The American LGBTQ+ Museum will have a new permanent home in New York City, it was announced in July. After a lengthy campaign to find a suitable location for the museum which has taken over four years, a newly developed area of the New York Historical Society’s building will be devoted to the institution. The association’s building is situated on Central Park West, in the heart of Manhattan Island. It will undergo a 6,500 square-metre expansion to accommodate the LGBTQ+ Museum with work slated to commence on the project next year.
Once the museum opens, it is thought that the museum will become the city’s first public institution that is solely devoted to LGBTQ+ culture and history. The museum’s directors are already committed to preserving the most important parts of the past of the LGBTQ+ movement as it has struggled for decades to achieve a similar social status to the rest of American society. Part of the project will involve educating the public on what it is to identify as LGBTQ+ as well as how things are different now compared to the past.
According to the New York Historical Society, the whole of their building’s fourth floor will be devoted to the museum after the expansion project has been completed. The society was founded in 1804 and went on to establish the first public museum in the entire city, so breaking new ground with the announcement of a new museum devoted to American LGBTQ+ history was not entirely unexpected. That said, even a few decades ago, with some of the more socially conservative views among the American public that were prevalent at the time, the establishment of a museum devoted to LGBTQ+ culture at such a prominent site might not have been possible at all.
A Partnered Project
“We are delighted to go into this partnership with the foremost museum of history in New York,” said Richard Burns, the board of directors’ chair at the American LGBTQ+ Museum’s. According to Burns, the new museum will be dedicated to what he called ‘an exploration and celebration’ of LGBTQ+ history and culture in the United States in all of its diversity. Burns went on to praise the rigour which the New York Historical Society had shown in its approach to the establishment of the museum. He said that he particularly enjoyed their consultation exercises with local communities. “This reflects our own commitment to establishing a welcoming and thoughtful queer experience for our visitors and partners which is inclusive to all,” he said.
Inclusivity and Civil Rights
The announcement, which was made jointly by the museum’s board and the historical society at the start of July, constitutes the end of a long journey that supporters of the museum have been on. In fact, efforts to establish an LGBT museum began in 2017. This is the time when the American Museum of LGBT History and Culture Planning Task Force was founded with the express purpose of establishing an American LGBTQ+ museum. At the time, the mission of the task force was to found a museum that would preserve and celebrates the various different histories and cultures of lesbian, gay, bisexual, transgender and queer people. It also saw the role of any future museum to investigate the history of such groups so that more could be known about their various stories. Another part of the four-year journey was that the task force wanted to celebrate the emergent and adjacent identities of other groups in society which is why the museum has been established as an LGBTQ+ one as opposed to merely referring to the aforementioned groups as an LGBTQ institution.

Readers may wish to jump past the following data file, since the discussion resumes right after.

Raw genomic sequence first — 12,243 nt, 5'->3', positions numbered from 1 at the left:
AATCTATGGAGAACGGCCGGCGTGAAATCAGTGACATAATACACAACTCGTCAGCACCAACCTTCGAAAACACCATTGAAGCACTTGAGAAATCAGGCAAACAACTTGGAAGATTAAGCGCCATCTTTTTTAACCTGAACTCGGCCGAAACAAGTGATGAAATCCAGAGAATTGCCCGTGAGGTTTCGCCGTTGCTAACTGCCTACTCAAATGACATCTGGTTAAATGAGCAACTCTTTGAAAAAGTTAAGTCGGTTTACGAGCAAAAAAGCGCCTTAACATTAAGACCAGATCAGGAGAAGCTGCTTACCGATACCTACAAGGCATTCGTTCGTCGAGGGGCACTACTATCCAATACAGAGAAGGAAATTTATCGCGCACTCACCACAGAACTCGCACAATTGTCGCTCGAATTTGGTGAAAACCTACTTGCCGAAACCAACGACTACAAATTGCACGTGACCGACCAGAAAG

The task force found that the New York Historical Society was a potential partner in 2019 and the two groups have been finalising their plans for an upgrade to the society’s building since then so that it can accommodate the new museum. With a deal now brokered, the partners went public and made their announcement to the New York press. At the time, Dr Louise Mirrer, the New York Historical Society president and CEO, said that she found it gratifying to play a part in realising the mission of the task force. Mirrer said that it had been the dream of many to tell this part of the American story in all its complexity. “We will have a brand-new gallery as well as state of the art educational spaces dedicated to the American LGBTQ+ community and their struggle for civil rights,” she said.
Burns echoed Mirrer’s sentiment, stating that he thought the entire country needed a museum that would recount the often untold stories of how people from LGBTQ+ communities lived lives in the past, especially the life stories of activists in such communities. He pointed out that many of these stories had been lost but that they were worth preserving and recording. “We have reached a tipping point,” he said, “a time when more and more people are realising that we need to record this history and to celebrate it before we lose it.”
According to the New York Historical Society, the construction phase of the project will begin soon but the museum will not be ready to accept visitors until some time next year at the earliest. In the meantime, the two partners in the project will be working with one another to showcase some of the programming that New Yorkers can expect of the new museum in its current galleries and its outdoor spaces. A variety of LGBTQ historical and cultural topics are expected to be covered in the run-up to the museum’s opening. According to Urvashi Vadi, the American LGBTQ+ Museum’s secretary, the institution will help to forge the future by documenting the past, claiming that the case for doing so in LGBTQ+ communities is even greater since they have, “emerged from repression and invisibility into acceptance and pride.”
About the author – Manuel Charr
Manuel Charr is a journalist working in the arts and cultural sectors. With a background in marketing, Manuel is drawn to arts organizations which are prepared to try inventive ways to reach new audiences.